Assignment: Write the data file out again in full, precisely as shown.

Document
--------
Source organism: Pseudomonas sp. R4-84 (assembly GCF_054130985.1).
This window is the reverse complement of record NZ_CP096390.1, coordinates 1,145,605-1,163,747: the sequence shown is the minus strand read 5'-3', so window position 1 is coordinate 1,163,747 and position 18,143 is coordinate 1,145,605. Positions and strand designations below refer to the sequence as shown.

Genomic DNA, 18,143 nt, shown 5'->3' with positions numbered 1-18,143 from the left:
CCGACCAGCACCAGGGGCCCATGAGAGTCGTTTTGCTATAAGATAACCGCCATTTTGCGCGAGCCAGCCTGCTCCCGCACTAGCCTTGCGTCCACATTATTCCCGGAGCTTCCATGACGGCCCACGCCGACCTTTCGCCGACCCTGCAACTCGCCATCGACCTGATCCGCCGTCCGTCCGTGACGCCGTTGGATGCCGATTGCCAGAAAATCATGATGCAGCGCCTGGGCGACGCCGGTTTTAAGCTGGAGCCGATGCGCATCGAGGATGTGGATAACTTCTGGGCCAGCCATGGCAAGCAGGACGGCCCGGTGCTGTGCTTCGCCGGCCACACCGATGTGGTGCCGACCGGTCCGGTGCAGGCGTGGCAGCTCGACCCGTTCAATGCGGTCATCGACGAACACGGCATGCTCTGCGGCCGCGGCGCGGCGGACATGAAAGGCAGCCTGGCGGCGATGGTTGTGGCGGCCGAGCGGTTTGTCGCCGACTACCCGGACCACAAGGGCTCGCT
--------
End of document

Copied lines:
Source organism: Pseudomonas sp. R4-84 (assembly GCF_054130985.1).
This window is the reverse complement of record NZ_CP096390.1, coordinates 1,145,605-1,163,747: the sequence shown is the minus strand read 5'-3', so window position 1 is coordinate 1,163,747 and position 18,143 is coordinate 1,145,605. Positions and strand designations below refer to the sequence as shown.

Genomic DNA, 18,143 nt, shown 5'->3' with positions numbered 1-18,143 from the left:
CCGACCAGCACCAGGGGCCCATGAGAGTCGTTTTGCTATAAGATAACCGCCATTTTGCGCGAGCCAGCCTGCTCCCGCACTAGCCTTGCGTCCACATTATTCCCGGAGCTTCCATGACGGCCCACGCCGACCTTTCGCCGACCCTGCAACTCGCCATCGACCTGATCCGCCGTCCGTCCGTGACGCCGTTGGATGCCGATTGCCAGAAAATCATGATGCAGCGCCTGGGCGACGCCGGTTTTAAGCTGGAGCCGATGCGCATCGAGGATGTGGATAACTTCTGGGCCAGCCATGGCAAGCAGGACGGCCCGGTGCTGTGCTTCGCCGGCCACACCGATGTGGTGCCGACCGGTCCGGTGCAGGCGTGGCAGCTCGACCCGTTCAATGCGGTCATCGACGAACACGGCATGCTCTGCGGCCGCGGCGCGGCGGACATGAAAGGCAGCCTGGCGGCGATGGTTGTGGCGGCCGAGCGGTTTGTCGCCGACTACCCGGACCACAAGGGCTCGCT